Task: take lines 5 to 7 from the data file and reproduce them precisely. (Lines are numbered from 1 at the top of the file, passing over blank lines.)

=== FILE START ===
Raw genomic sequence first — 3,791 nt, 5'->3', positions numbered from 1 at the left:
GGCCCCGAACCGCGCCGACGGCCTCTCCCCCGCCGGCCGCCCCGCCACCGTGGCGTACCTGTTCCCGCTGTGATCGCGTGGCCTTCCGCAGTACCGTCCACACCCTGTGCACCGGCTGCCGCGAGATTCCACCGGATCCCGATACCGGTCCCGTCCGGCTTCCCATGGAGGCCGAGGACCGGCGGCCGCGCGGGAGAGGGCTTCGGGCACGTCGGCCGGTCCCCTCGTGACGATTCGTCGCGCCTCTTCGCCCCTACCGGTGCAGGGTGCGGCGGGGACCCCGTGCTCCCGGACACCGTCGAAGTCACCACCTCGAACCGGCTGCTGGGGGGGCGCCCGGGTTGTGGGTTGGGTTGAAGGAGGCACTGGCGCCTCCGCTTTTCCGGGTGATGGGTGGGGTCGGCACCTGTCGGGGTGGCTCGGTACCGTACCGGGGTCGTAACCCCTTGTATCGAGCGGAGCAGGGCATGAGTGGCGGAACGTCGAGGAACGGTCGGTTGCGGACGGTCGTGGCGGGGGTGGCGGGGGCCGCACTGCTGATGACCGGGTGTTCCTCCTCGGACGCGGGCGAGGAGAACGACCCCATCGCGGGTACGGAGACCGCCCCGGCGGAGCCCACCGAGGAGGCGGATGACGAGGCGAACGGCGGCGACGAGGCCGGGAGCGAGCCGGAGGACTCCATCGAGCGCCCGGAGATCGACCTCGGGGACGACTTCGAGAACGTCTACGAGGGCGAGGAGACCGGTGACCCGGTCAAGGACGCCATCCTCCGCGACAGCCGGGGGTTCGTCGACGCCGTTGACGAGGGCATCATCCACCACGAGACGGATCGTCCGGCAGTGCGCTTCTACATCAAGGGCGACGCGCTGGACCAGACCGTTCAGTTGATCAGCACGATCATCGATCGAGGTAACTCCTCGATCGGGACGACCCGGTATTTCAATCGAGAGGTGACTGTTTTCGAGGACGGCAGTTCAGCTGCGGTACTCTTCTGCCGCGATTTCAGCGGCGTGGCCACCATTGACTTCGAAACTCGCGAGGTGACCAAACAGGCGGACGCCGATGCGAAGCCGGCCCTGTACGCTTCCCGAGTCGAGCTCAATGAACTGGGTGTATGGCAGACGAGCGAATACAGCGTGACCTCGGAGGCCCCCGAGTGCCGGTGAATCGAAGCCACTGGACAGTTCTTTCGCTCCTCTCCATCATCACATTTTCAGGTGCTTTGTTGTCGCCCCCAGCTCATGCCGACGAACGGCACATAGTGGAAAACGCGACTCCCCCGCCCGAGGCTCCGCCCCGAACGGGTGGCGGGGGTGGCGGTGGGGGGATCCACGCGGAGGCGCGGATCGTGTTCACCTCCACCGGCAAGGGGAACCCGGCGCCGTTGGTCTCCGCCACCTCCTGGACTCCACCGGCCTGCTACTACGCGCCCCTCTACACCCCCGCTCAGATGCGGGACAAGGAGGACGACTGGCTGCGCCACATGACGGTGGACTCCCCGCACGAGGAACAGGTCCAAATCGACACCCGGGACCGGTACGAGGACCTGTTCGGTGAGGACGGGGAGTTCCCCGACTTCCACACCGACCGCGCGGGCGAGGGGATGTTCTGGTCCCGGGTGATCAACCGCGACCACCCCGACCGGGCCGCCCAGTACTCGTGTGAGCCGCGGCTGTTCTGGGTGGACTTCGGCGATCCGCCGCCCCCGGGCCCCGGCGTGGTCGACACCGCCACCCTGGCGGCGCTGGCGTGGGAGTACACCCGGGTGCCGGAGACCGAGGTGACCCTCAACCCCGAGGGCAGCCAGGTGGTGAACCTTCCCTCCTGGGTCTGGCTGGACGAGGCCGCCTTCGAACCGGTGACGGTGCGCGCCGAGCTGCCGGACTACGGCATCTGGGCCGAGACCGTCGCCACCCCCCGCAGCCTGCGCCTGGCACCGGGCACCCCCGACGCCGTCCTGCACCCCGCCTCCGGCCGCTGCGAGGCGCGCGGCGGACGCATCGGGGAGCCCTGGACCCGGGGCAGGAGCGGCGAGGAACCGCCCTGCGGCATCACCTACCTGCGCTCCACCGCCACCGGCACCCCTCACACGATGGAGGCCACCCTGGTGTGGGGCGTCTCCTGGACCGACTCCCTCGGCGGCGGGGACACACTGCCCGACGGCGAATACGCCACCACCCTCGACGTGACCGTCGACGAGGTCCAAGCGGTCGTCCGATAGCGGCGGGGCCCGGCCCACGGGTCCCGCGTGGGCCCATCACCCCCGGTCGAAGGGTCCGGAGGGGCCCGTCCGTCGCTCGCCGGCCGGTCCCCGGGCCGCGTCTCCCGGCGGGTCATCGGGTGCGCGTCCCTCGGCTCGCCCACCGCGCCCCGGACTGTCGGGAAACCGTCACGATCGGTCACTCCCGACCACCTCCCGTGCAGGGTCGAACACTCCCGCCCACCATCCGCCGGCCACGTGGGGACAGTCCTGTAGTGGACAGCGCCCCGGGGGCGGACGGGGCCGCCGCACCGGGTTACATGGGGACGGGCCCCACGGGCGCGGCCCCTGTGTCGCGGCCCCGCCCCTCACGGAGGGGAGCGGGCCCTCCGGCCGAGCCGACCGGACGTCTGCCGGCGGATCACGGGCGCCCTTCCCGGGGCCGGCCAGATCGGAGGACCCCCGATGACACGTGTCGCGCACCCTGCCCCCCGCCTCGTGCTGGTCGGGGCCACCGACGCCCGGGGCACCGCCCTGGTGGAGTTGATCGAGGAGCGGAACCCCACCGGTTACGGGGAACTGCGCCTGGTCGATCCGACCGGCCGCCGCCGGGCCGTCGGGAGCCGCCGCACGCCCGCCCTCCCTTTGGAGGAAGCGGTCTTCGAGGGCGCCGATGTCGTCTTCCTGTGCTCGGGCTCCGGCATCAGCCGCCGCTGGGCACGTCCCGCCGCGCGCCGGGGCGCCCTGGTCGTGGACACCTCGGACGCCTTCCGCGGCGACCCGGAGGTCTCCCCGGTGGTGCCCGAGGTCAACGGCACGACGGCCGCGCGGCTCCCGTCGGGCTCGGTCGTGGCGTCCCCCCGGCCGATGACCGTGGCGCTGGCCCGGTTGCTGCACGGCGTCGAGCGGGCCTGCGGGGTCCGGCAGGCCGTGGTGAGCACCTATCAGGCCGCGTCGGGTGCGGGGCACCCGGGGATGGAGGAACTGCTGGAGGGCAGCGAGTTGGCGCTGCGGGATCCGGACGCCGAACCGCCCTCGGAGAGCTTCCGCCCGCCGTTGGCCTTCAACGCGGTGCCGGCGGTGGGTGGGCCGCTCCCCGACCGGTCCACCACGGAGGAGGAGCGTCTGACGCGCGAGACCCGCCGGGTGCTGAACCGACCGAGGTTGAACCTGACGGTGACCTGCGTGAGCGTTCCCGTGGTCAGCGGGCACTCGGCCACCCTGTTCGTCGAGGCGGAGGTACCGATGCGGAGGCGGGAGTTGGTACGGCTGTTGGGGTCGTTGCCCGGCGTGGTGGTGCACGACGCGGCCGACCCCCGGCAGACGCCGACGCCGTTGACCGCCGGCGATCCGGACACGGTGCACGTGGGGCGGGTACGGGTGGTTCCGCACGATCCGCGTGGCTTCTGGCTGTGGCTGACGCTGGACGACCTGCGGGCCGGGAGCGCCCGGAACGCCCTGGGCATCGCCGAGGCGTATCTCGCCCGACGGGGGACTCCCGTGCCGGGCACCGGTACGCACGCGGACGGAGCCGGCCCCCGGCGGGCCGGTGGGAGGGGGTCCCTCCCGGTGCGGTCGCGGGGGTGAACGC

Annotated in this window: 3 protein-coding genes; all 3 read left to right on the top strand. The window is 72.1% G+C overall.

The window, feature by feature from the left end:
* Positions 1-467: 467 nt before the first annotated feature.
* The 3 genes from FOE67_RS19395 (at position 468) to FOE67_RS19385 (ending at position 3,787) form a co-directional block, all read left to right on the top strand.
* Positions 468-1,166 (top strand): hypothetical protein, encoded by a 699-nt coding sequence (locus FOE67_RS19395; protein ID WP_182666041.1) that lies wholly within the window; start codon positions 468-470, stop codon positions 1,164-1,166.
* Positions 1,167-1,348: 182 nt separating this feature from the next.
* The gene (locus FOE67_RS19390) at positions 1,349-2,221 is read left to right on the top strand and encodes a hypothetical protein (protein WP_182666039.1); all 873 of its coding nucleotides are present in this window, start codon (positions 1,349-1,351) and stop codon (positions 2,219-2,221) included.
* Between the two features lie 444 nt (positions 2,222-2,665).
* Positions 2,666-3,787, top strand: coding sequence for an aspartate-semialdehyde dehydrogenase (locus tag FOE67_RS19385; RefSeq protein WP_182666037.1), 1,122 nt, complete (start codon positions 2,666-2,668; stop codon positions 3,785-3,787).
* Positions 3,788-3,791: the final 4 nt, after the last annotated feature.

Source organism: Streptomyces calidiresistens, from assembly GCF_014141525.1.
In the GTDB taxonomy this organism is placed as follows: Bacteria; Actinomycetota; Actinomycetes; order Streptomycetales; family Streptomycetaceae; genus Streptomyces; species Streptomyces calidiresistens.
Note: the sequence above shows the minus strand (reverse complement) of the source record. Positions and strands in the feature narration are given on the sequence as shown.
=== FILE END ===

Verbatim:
* Positions 1-467: 467 nt before the first annotated feature.
* The 3 genes from FOE67_RS19395 (at position 468) to FOE67_RS19385 (ending at position 3,787) form a co-directional block, all read left to right on the top strand.
* Positions 468-1,166 (top strand): hypothetical protein, encoded by a 699-nt coding sequence (locus FOE67_RS19395; protein ID WP_182666041.1) that lies wholly within the window; start codon positions 468-470, stop codon positions 1,164-1,166.